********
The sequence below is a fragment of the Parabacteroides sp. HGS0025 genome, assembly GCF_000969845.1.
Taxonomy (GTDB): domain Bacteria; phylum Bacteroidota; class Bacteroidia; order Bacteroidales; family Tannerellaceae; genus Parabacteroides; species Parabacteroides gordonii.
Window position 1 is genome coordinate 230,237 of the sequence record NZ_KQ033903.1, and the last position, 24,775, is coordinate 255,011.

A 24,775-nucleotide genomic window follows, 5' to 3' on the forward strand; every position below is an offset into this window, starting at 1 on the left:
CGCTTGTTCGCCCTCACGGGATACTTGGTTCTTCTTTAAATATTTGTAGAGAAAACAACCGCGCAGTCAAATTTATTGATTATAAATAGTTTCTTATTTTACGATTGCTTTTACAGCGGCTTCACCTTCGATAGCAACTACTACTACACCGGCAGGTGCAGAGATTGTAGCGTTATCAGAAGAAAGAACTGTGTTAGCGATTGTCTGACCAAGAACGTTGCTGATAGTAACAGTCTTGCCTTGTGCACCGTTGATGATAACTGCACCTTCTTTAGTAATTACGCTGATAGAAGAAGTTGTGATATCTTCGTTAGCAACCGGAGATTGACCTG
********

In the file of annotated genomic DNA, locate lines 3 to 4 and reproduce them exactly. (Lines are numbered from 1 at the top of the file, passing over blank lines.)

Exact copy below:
Window position 1 is genome coordinate 230,237 of the sequence record NZ_KQ033903.1, and the last position, 24,775, is coordinate 255,011.

A 24,775-nucleotide genomic window follows, 5' to 3' on the forward strand; every position below is an offset into this window, starting at 1 on the left: